Depending on the department, the benefits of utilizing FoodMesh’s services differ, she further explained. “The finance person cares about money; operations want to know that it’s simple to do without adding extra steps; the CEO wants to know about safety, credibility and brand protection; and the marketing person wants to know how they can leverage this and promote their sustainability.”
“Before you discard, you can redirect and save money, find new buyers, connect to charities, and you are in total control of who sees your listings, and who buys it. It’s a verified network, and it’s not open to the public.”
A major challenge is de-bunking misconceptions around food safety. Just because food is short-dated does not mean it’s expired.
“Best-before dates are not about edibility. If you donate things, you are protected with legislation. We probably spend a third of our time on outreach and education around expiration and best-before dates,” said Jessica.
Their biggest hurdle at the moment is finding buyers that are agile and able to take the product. When posting a product, businesses specify whether the product is to be picked up or delivered, and there might be a fee involved.
“We are essentially an escrow—we take the funds from the buyer and hold it until the food is delivered. The buyers like that as they don’t have to set up terms with one-off buyers—we vet them,” Jessica said.
“Even though we are a business, it’s about solving a problem first and foremost, and that starts with education. We’ve done webinars, focus groups, community meetings—wherever we can get the word out. We are going to any events we are invited to,” she laughed.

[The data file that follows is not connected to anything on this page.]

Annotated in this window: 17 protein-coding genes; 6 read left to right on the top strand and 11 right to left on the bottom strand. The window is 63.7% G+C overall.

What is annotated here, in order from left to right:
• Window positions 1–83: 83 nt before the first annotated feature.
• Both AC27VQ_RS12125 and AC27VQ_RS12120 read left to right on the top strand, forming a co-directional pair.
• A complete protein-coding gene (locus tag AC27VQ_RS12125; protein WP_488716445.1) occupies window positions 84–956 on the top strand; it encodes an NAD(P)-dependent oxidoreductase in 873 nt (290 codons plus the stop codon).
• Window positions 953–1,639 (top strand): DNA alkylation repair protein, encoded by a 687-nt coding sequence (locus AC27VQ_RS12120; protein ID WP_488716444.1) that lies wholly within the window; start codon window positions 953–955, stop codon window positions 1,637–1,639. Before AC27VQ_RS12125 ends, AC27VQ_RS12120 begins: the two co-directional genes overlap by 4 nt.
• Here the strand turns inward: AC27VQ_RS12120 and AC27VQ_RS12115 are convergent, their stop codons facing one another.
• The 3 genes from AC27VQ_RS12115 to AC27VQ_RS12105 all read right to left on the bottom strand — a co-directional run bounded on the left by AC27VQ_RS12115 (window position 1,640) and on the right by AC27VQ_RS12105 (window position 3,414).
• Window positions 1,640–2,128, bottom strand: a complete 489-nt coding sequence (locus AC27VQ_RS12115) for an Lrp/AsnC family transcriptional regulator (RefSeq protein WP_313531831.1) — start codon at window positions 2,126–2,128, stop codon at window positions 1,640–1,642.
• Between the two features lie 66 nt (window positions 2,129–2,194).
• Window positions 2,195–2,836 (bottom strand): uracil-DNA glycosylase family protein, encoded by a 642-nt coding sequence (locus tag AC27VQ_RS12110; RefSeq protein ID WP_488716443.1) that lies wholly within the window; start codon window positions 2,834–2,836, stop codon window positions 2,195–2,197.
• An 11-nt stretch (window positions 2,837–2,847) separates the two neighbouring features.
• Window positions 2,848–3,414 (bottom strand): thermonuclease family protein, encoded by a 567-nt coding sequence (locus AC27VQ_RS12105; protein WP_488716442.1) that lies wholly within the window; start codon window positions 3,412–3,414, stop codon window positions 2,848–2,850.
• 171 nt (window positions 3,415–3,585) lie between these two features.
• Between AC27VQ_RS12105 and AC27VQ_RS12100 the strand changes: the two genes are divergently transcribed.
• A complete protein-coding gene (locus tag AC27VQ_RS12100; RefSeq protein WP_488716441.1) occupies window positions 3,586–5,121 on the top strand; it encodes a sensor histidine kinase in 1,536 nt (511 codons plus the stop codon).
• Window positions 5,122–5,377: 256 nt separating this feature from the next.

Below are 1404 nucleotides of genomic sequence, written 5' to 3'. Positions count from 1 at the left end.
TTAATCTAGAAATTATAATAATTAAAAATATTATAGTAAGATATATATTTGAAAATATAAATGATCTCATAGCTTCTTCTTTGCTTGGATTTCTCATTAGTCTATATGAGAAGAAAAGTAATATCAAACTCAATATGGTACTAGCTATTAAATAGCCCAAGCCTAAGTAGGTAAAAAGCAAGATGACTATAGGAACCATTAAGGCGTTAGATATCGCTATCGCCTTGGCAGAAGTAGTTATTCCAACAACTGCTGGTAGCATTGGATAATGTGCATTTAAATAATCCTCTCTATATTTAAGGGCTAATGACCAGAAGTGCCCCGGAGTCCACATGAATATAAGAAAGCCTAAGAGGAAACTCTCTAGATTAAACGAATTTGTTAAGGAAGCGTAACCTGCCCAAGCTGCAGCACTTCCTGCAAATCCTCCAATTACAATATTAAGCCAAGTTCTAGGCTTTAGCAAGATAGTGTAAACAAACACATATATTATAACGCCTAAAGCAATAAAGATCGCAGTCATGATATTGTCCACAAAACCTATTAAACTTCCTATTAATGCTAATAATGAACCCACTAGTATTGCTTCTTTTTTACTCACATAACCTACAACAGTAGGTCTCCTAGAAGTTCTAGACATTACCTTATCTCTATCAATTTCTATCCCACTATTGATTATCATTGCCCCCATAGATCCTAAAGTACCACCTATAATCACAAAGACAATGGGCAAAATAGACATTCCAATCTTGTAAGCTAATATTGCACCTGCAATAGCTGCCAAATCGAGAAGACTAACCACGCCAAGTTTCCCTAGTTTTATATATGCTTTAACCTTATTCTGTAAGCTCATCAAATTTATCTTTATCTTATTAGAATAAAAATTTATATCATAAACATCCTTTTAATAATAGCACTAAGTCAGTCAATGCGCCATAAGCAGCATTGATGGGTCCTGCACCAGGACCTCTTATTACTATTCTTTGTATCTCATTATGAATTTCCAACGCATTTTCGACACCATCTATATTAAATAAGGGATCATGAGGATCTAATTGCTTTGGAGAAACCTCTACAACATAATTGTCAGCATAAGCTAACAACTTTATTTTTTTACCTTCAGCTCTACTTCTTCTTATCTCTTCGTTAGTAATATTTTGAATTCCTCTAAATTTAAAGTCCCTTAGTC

FoodMesh recently partnered with the Fraser Valley Regional District (FVRD) to create an active community of local farmers, businesses and charities to exchange on the market place and create a Fraser Valley food network.
Considering different ways to dispose of excess food might be outside the usual farm routine, but it’s about caring enough to go that extra mile. When farmers do have product going to waste, they can post it.
“It’s almost like Craigslist,” Jessica described. “You can also get tax credits and we can help track that. The biggest thing is getting your product online, and we have representatives to help you take the first step.”
FoodMesh welcomes all sizes and types of farm operations, from artisanal to large farms, from egg farmers to dairy farmers and everything in between.
“What we try to do is match big with big and small with small.”
FoodMesh also works with college and university students. “We get help from a lot of organizations because it’s solving a lot of problems. Many entities are excited to be a part of it.”
As a student herself, Jessica felt that all of her research would never be applied, and now believes in providing students from places like Douglas College and UBC opportunities to work on projects that will have ongoing impact. Douglas College worked on communication packages for FoodMesh and UBC is studying the waste stream system with them.
Jessica and the team at FoodMesh have big dreams for food distribution and management.
“We are hoping our model can be applied globally and that we can work with larger distributors. We are working very much at the micro-level, but want to work at the global level too and help make food distribution more efficient. But, we have to prove it in our own backyard first.”
“One in eight families in BC is food insecure, and we are throwing food out, and we want to improve that. It just takes network builders wanting to take on this model and make it work in their own community.”
“This is more than just a job—it’s something I’m passionate about. It’s part of my life and very rewarding, but there’s a lot of work still to do!”